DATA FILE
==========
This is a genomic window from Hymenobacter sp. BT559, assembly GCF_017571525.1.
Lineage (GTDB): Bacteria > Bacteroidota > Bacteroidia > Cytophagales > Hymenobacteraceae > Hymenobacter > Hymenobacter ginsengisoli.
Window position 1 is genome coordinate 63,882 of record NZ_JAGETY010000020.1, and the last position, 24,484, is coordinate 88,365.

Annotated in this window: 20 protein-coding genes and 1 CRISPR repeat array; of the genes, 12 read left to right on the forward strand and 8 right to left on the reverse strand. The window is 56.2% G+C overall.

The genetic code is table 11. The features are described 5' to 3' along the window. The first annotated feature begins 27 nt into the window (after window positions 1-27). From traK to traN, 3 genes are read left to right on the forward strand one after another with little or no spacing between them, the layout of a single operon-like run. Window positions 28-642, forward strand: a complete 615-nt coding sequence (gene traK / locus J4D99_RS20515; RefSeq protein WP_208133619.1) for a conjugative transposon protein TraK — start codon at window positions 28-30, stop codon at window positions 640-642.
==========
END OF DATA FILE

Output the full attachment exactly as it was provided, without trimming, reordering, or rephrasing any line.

This is a genomic window from Hymenobacter sp. BT559, assembly GCF_017571525.1.
Lineage (GTDB): Bacteria > Bacteroidota > Bacteroidia > Cytophagales > Hymenobacteraceae > Hymenobacter > Hymenobacter ginsengisoli.
Window position 1 is genome coordinate 63,882 of record NZ_JAGETY010000020.1, and the last position, 24,484, is coordinate 88,365.

Annotated in this window: 20 protein-coding genes and 1 CRISPR repeat array; of the genes, 12 read left to right on the forward strand and 8 right to left on the reverse strand. The window is 56.2% G+C overall.

The genetic code is table 11. The features are described 5' to 3' along the window. The first annotated feature begins 27 nt into the window (after window positions 1-27). From traK to traN, 3 genes are read left to right on the forward strand one after another with little or no spacing between them, the layout of a single operon-like run. Window positions 28-642, forward strand: a complete 615-nt coding sequence (gene traK / locus J4D99_RS20515; RefSeq protein WP_208133619.1) for a conjugative transposon protein TraK — start codon at window positions 28-30, stop codon at window positions 640-642.